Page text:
On Saturday morning, aggrieved Trump supporters are set to rally outside the Supreme Court, Congress, and the Department of Justice’s headquarters. Their plan: to simultaneously march around and blow shofar horns in the hopes that the building’s walls will collapse, just like the biblical walls of Jericho.
Taking tricks from the Old Testament is not the usual playbook for those engaged in piqued political fights. But desperate times call for desperate measures and there are few more desperate situations than the one Trump is facing as he seeks to reverse the results of the 2020 elections.
For the second time since those elections concluded, his fans are set to flock to the nation’s capital to rally for a cause that the Supreme Court itself—on Friday night—dismissed. There will be chants, and marches, and signs, and apparently rams’ horns too.
The group planning to blow the shofar on Saturday call themselves Jericho March. And they say the walls they’re seeking to topple are metaphors for an election they claim was stolen from the president they support. Arina Grossu, a Jericho March co-founder and staffer at the conservative Family Research Council, claims she had a vision two days after Election Day that imagined Trump supporters protesting the election results by marching around buildings.
“I literally had a vision of people praying around state capitols for election integrity, transformation, and reform,” Grossu told The Daily Beast.
The Jericho rally is just one of three that are being planned for Saturday across the capital. And it will come almost a month after thousands of Trump supporters last protested Trump’s election defeat in Washington, D.C., on Nov. 12 at the “Million MAGA March.” Organizers expect fewer people to show up this go around. Indeed, a permit application from Women for America First, the group that organized the November rally, noted that Saturday’s numbers weren’t expected to match the Nov. 14 march.
Trump himself has remained publicly silent about the Saturday events, in contrast to his treatment of the November rally. While the president tweeted about the Nov. 14 event before it happened—and excited rally-goers by driving through the event on his way to go golfing—he hasn’t suggested he’ll make an appearance this weekend.
After the horn-blowing and marching, the Jericho March will head to the National Mall, where they’ll hear from perennial Trumpworld characters like MyPillow founder Mike Lindell and former Trump National Security Adviser Michael Flynn.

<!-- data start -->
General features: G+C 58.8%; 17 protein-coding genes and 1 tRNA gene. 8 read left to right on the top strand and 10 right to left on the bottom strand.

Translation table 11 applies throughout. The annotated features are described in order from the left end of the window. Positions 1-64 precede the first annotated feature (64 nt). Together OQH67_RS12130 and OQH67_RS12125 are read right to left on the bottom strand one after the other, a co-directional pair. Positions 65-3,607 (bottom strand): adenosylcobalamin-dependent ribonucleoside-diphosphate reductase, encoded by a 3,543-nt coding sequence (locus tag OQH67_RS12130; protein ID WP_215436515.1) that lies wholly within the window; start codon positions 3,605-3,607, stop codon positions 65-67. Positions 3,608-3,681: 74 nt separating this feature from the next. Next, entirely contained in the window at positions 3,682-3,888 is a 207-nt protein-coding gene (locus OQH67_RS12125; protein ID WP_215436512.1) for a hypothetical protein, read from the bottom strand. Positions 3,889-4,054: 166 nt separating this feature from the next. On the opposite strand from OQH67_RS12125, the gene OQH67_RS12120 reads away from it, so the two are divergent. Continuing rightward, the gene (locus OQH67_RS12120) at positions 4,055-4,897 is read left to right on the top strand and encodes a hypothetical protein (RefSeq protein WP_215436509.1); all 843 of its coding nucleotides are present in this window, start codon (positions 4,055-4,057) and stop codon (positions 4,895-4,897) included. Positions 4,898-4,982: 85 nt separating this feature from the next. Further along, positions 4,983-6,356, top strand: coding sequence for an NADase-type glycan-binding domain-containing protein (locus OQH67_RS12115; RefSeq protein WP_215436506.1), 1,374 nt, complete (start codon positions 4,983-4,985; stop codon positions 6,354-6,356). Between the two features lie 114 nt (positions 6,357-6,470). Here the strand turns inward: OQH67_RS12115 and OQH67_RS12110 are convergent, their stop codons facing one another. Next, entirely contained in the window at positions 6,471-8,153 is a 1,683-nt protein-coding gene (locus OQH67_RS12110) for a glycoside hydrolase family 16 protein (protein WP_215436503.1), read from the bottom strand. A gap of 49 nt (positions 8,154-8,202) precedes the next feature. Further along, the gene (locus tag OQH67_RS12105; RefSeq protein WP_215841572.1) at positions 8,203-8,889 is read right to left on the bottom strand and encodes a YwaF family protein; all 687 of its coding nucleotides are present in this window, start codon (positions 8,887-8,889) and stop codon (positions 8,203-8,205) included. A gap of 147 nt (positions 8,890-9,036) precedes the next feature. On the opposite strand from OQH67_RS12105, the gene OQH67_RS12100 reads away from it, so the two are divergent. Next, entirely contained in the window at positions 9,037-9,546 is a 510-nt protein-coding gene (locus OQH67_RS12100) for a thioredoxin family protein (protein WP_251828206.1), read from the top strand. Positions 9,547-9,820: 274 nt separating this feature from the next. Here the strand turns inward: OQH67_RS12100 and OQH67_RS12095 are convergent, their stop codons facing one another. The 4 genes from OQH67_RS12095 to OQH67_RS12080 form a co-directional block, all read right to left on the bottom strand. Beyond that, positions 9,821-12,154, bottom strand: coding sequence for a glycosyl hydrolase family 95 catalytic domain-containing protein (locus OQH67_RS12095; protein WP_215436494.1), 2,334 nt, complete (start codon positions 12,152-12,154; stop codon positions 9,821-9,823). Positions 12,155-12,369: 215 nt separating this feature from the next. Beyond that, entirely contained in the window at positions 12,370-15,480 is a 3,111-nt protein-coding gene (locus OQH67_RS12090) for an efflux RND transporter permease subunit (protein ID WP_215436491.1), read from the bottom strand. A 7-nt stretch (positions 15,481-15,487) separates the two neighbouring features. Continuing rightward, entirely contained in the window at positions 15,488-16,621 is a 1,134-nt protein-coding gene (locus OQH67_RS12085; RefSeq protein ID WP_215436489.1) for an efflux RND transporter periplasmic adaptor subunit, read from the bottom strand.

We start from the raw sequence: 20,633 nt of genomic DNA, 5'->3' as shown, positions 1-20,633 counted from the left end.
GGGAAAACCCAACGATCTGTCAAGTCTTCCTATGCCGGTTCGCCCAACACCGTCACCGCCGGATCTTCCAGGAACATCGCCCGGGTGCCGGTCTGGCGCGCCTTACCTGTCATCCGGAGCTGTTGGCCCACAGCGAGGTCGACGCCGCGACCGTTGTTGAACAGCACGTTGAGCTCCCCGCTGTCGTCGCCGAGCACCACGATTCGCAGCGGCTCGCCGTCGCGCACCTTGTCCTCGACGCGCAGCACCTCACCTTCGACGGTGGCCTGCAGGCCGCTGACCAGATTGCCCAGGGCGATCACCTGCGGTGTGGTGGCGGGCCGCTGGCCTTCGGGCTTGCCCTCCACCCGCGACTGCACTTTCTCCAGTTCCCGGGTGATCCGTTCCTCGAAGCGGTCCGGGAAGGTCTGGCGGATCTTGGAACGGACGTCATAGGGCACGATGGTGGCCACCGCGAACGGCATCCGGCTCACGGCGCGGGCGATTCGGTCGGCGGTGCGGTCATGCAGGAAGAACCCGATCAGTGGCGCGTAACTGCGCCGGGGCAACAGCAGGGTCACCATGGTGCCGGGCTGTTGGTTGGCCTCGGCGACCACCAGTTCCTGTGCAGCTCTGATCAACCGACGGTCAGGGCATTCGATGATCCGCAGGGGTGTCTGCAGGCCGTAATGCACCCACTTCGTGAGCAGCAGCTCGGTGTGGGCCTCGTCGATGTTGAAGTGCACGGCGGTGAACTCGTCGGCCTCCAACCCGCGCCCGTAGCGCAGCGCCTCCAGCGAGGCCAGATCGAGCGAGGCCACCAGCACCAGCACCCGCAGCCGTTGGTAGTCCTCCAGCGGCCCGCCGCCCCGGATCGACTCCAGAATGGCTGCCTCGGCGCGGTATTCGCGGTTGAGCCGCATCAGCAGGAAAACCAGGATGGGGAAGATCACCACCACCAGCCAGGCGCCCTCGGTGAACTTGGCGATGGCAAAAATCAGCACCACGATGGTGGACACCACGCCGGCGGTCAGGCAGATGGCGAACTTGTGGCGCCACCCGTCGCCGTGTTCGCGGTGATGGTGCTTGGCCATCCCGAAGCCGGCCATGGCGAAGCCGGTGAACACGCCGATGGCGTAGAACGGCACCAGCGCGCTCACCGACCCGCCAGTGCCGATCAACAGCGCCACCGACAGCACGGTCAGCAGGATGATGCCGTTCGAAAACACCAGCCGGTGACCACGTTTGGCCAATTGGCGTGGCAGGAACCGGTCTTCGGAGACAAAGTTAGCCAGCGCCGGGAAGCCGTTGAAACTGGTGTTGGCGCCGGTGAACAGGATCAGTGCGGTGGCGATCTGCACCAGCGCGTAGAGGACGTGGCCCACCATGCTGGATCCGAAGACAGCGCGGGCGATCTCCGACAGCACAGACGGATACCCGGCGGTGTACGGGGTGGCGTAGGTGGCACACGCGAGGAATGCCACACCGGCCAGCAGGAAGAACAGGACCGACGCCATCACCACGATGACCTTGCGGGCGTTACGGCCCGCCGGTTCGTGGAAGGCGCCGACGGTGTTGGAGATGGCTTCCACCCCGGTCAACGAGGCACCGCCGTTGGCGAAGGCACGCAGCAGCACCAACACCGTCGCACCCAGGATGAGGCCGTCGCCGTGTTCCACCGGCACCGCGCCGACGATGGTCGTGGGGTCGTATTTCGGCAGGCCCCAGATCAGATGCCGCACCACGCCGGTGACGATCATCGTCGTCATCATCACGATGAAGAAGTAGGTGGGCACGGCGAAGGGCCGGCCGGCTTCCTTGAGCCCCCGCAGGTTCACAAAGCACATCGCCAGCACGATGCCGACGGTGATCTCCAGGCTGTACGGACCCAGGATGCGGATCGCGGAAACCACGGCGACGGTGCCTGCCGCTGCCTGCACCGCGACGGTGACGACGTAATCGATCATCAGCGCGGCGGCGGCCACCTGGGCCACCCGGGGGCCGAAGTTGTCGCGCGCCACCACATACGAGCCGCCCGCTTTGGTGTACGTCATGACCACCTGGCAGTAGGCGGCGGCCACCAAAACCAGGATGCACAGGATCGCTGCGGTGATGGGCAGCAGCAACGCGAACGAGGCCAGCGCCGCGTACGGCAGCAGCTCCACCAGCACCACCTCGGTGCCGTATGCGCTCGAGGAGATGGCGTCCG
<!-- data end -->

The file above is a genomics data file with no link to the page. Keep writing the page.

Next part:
A few blocks away, Women for America First has a permit for Washington’s Freedom Plaza, the same location where they organized the Nov. 14 March for Trump. The “1st Amendment Praetorians,” a new group that purports to protect conservative rally-goers from left-wing counter protesters, will be handling security at the event, according to a permit.
The dueling rallies may reflect a growing split in the post-election Trump “election fraud” movement. The Jericho March rally has partnered with Stop the Steal, an agglomeration of pro-Trump internet personalities who held rallies outside vote-tabulating locations in battleground states across the country. Stop the Steal activists initially attended the original Women for America First rally on Nov. 12. But later, organizer Ali Alexander and InfoWars conspiracy theorist Alex Jones accused Women for America First of “hijacking” their own rally plans.
A third rally is planned near the the Washington Monument, where MAGA personalities with names like “Token Black Guy” and pro-Trump drag queen “Lady MAGA USA” will rally for “election integrity,” according to a permit.
The Nov. 14 event was mostly non-violent, with police separating most of the few dozen counterprotesters from the tens of thousands of pro-Trump marchers. But violence broke out the night of the rally, with members of the far-right Proud Boys fighting with counterprotesters. During the clashes, a man was stabbed and hospitalized.
The Proud Boys have announced plans to come back to Washington, D.C. So have the white nationalist “groypers,” a group of young men led by 2017 Charlottesville “Unite the Right” marcher Nick Fuentes.
On its website, Women for America First warned its members to avoid a “no-go zone” around the capital. Curiously, though, the supposedly dangerous area covered half of Washington’s downtown, including staid locations like the Mayflower Hotel and the National Geographic Museum.
As Trump’s chances of nullifying President-elect Joe Biden’s victory dwindle down to nothing, Jericho March organizer Grossu and other Trump supporters had focused their hopes on a possible Supreme Court ruling in favor of a long-shot lawsuit filed by Texas against battleground states and overturn battleground state election results. Asked for proof of election fraud, Grossu cited a video of “suitcases” of ballots being illicitly counted in Georgia—a claim that has been conclusively disproved by top Republican officials in the state.
“We believe that Trump actually did win by a landslide, as Sidney Powell and others mentioned,” Grossu, said, referring to the one-time Trump attorney whose election lawsuits have been tossed out of battleground states across the country. “We think that he was victorious and that the election was stolen from him, and that it was not ‘We the People’ whose voice was heard.”